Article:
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by Gay B. Ben Tré
When scientists completed the map of the 20,000 plus genes that provide a blueprint for our cells in 2003—an effort known as The Human Genome Project—it was expected that this map would open the door to controlling or eradicating disease. Since then, approximately 10,000 single gene mutations that are responsible for diseases such as cystic fibrosis, Huntington’s and sickle cell have been identified, and medical treatments are being targeted to these genes.
But many other chronic and commonly occurring diseases such as arthritis, auto immune, depression, arteriosclerosis, hypertension, diabetes, stroke and certain cancers (such as breast and colorectal) have been found to involve as many as 100 genes. Not only are many genes involved, they also interact in ways that vary with the individual, thus presenting tremendous challenges to effective medical treatment.
WHAT IS EPIGENETICS?
It is the study of inheritable changes in the expression of genes. In other words, epigenetics is the study of the control of genes by factors other than the genes themselves. Throughout our lives, our cells are responding to epigenetic factors. These epigenetic factors are so powerful that they can actually switch genes on, causing them to “express”, or switch them off, causing them to “silence”.
In utero and during childhood, epigenetics is essential to normal growth and development. As adults, epigenetic switching is required to enable us to adapt to the changing demands of our environment at work and home. Factors that influence health-enhancing epigenetic switching include physical safety, good nutrition, physical activity, adequate sleep and connection with others.
The major factors that negatively influence the epigenetic control of genes include poor nutrition in utero and childhood, exposure to environmental toxins or radiation, ingestion of drugs/pharmaceuticals, diet, aging, and traumatic stress, including injuries, surgery, divorce, death of a close family member, starvation, war, migration, abuse and neglect, among others.
GENES DON’T HAVE TO DETERMINE ONE’S HEALTH
The ability of epigenetic factors to activate and silence genes turns out to provide the key to why the genes individuals inherit don’t have to determine one’s health. One of the main epigenetic mechanisms used by the cells to silence genes is called methylation. This is a chemical process by which groups of methyl molecules attach to genes, tagging or
marking them for silence. If genes are inherited that contribute to one of the common complex diseases mentioned earlier, the onset of disease can be prevented with behaviors and choices that support methylation.
Methylation is also critically important in childhood, both to prevent childhood disease and also to support optimal growth and development. If methylation is not fully functioning right from conception, there can be disastrous results including miscarriage, premature birth, congenital birth defects and neurological impairment.
The top causes of inadequate methylation include poor diet, smoking, low stomach acid, digestive malabsorption, certain medications, toxicity and mutations or defects in the genes directly responsible for the methylation cycle activity. It is currently estimated that 20 to 55 percent of Americans have mutations/defects in the genes that regulate methylation. Fortunately, advancements in genetic testing have made it possible for individuals to access affordable, over-the-counter genetic profiling to learn whether or not they have these mutations.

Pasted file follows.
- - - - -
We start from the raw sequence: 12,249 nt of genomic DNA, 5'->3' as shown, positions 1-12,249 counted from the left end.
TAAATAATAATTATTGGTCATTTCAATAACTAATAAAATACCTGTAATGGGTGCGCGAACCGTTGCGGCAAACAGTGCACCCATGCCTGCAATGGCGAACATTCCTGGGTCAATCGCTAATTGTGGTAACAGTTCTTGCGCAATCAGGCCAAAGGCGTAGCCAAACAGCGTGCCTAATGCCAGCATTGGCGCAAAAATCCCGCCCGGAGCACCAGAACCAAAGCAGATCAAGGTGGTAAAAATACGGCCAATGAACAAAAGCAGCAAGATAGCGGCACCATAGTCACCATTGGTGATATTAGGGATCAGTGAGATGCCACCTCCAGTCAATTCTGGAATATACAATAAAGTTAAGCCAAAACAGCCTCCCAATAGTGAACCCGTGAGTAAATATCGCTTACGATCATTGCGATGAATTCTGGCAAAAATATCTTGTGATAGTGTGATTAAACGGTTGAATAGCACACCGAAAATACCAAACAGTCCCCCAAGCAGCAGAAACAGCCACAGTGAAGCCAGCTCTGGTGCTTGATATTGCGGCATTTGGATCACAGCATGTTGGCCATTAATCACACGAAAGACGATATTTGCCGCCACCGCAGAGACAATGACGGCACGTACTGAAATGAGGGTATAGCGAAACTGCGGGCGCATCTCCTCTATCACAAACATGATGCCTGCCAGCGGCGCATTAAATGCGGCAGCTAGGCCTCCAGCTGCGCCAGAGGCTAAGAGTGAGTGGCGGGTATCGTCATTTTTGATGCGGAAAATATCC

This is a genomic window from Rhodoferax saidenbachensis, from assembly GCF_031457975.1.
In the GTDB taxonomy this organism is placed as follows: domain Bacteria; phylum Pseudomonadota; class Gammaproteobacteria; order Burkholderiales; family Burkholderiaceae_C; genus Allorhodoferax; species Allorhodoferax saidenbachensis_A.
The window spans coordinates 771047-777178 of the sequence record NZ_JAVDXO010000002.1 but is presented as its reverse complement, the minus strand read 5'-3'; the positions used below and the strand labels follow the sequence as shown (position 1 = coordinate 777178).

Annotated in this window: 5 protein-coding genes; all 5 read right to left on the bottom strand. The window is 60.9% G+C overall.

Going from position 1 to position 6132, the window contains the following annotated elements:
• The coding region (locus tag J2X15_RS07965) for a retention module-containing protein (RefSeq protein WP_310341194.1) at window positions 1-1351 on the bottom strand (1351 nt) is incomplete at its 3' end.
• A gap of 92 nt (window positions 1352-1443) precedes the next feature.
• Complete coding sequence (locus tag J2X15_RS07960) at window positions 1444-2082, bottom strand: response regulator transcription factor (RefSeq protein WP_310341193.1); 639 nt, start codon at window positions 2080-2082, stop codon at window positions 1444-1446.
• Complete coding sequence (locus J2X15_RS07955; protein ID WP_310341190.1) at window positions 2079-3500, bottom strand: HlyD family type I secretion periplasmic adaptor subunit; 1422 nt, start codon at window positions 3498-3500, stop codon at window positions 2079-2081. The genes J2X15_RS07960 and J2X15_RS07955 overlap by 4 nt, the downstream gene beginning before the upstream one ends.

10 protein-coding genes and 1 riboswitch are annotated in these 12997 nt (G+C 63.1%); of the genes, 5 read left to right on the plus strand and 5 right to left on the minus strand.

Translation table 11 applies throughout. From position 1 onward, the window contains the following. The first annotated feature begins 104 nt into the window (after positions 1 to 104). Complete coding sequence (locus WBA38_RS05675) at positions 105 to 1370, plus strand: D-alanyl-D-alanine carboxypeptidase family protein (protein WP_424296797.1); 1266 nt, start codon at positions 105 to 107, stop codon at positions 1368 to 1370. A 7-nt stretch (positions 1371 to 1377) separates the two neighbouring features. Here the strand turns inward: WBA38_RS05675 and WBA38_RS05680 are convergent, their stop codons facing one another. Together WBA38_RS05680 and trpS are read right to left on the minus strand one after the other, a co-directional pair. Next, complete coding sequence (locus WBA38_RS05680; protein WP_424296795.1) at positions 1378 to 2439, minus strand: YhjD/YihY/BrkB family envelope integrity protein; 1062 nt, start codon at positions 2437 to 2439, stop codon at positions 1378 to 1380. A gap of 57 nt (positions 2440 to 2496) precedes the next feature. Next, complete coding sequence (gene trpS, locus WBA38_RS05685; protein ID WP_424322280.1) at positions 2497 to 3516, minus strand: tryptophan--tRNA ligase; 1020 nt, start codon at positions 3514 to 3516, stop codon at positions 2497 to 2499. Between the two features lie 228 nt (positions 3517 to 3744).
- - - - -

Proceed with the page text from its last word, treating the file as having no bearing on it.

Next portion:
As scientific research on the effects of epigenetic signaling and methylation has progressed, another new field, nutrigenomics, has evolved. According to Dr. Amy Yasko, an expert in the field of DNA/RNA-based diagnostics and therapeutics, and consultant to the medical and research community, “Nutrigenomics is the study and practice of how natural products and supplements can interact with particular genes to decrease the risk of diseases and postpone aging.”
Many of the causes of inadequate methylation can be addressed by such behavioral changes as stopping smoking, improving nutrition and reducing stress. However, if methylation is being impacted by factors out of one’s control including genetic mutations, it is still possible to improve the situation with nutrigenomic supplementation. Nutrigenomic supplementing can provide extra, targeted support to bypass or compensate for mutated, defective genes. Nutrigenomic supplementation can also improve the nutrition provided by diet and increase the absorption and use of nutrients in the food one eats.
It should be noted, however, that because certain cellular processes will be speeded up, it’s important to supplement carefully and gradually. If change happens too quickly, unwanted and unpleasant symptoms can result in the short term from detoxing and overloading the body with amino acids, neurotransmitters and hormones that can’t be cleared fast enough.
Of more concern, the growth of certain cancer tumors may be speeded up. Enhanced methylation can cause the silencing of tumor suppressor genes and encourage the expression of oncogenes. Likewise, diseases caused by genes with chromosomal instability may also speed up, as well as certain forms of childhood mental retardation.
While individuals have no control over their genetic makeup, by understanding epigenetics and the role it plays in determining one’s health, individuals can take steps to negate or compensate for certain genetic defects as well as eliminate the impact of negative epigenetic factors. Through monitoring and enacting a program to signal their genes, individuals can positively influence the well-being and slow the aging process of themselves and their children.
Gay BenTré, D.Ac., R.N. is owner of Thrive Health Solutions, located at 2 Richmond Square,Ste. 105, Providence. For more information, call 401-207-4670 or visit DrGayBentre.com.